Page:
- We’ve rounded up the best free VPN services of 2018
The TapVPN app has a simple and straightforward interface. There's a list of servers to choose from, a Connect/Disconnect switch, a status panel which shows the bandwidth you've used and your upload and download speeds, and that's about it.
Browsing the server list, we noticed the locations were displayed in an odd order. It makes sense (at least to us) to sort them alphabetically and/or grouped by country, but for some reason TapVPN doesn't completely follow either rule.
The servers do at least display a ping time to help you find the fastest location, but there are no other related goodies: no favorites system, no configurable default servers for different situations, nothing even faintly advanced.
It's much the same story with the app's settings: there are barely any at all. That's great if you're looking for simplicity, but experienced users could be frustrated at the lack of control.
On our first connect, the app asked if it could use our device idle resources, promising access to high-speed servers in return. We're unsure whether that's really a good idea, but hey, this is what we're paid to do, so we clicked Yes.
TapVPN's site unblocking abilities weren't bad at all. Netflix wasn't available from the New York server, but connecting via Dallas got us in. YouTube was accessible from both servers, and we were able to stream BBC iPlayer while connected to the London server.
Speeds were less impressive. Our test phone managed 28Mbps download speeds in our review environment, but this dropped to 12Mbps when connected to London. We got 7Mbps from Amsterdam, 4-5Mbps via New York and 2-3Mbps when going long-distance via Australia. We've seen worse, and even these speeds are enough for most tasks, but it's not the 'superfast' connection promised on Google Play.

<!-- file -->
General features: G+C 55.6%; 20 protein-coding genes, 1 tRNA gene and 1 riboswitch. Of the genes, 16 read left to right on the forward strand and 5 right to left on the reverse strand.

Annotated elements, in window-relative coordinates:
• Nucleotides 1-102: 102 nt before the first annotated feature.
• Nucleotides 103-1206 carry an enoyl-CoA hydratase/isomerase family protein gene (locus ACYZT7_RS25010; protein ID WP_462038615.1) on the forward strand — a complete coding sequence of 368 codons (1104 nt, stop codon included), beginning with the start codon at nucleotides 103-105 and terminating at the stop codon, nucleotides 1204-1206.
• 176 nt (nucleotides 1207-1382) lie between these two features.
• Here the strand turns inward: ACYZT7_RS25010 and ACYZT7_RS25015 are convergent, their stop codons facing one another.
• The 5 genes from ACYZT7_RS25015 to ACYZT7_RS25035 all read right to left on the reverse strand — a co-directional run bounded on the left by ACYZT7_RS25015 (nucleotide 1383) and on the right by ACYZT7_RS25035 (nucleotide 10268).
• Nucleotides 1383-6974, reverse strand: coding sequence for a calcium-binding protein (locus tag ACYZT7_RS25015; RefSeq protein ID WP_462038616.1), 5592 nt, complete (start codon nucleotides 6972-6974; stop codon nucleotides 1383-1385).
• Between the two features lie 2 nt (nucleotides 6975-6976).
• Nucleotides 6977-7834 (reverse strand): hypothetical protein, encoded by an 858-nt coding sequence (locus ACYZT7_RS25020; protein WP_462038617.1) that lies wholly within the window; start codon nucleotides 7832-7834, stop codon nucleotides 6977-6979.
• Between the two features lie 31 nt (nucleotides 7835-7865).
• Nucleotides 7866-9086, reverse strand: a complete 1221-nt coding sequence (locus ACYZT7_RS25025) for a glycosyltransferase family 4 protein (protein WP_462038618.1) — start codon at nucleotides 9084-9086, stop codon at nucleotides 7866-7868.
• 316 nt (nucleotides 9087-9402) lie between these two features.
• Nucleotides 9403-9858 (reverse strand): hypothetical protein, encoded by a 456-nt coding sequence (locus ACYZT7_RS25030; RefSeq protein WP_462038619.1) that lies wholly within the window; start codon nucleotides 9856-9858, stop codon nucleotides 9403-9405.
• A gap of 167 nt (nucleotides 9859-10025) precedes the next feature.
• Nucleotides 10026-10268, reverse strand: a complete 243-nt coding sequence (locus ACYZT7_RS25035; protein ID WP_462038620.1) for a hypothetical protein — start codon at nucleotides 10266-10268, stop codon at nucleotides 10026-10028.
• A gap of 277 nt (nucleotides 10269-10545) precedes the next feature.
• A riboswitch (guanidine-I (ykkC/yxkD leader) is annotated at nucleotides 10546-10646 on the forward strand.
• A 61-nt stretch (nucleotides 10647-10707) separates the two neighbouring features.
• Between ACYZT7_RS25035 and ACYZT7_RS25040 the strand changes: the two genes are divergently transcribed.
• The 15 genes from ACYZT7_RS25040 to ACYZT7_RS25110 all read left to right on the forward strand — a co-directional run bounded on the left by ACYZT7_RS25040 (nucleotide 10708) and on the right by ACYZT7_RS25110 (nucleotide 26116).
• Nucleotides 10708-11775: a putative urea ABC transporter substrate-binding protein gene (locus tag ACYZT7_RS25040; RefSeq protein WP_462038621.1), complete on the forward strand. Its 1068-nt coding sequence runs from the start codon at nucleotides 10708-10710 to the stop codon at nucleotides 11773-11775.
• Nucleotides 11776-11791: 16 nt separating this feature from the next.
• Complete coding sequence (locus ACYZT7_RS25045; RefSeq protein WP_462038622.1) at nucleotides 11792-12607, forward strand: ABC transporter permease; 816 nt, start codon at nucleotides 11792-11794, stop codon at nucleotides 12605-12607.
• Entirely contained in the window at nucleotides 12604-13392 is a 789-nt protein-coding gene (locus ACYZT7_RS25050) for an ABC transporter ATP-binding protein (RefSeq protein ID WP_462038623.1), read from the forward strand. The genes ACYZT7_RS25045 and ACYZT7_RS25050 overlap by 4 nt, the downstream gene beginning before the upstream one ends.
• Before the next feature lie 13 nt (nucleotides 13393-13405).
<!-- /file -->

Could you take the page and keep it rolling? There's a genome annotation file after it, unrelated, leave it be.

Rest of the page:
We withdrew our permission for TapVPN to use our device resources and repeated our speed tests with the regular, not-at-all premium servers. These were slower, but still usable, at for example around 8Mbps for London and 3-4Mbps via New York.
As we used the app, it displayed full-screen ads on launch, when we connected and disconnected, and apparently on a timer. These can sometimes be closed like other windows, but others have a separate Close button, and sometimes you must wait a few seconds before these will work. This is annoying, but it's better than some apps we've seen – there are no popup ads, and no autoplay videos – and if you've learned to live with ad-sponsored software elsewhere, this product won't be an issue.
Finally, we ran leak tests across TapVPN's various servers. They seemed to be hosted by cloud computing giant DigitalOcean, which suggests to us they're likely to be reliable. All servers were in the locations TapVPN promised, and the app shielded our identity by correctly blocking all WebRTC and DNS leaks.
TapVPN could be useful as an easy way to unblock Netflix, but its data collection policies make us nervous and we wouldn't use the service for anything where privacy is important.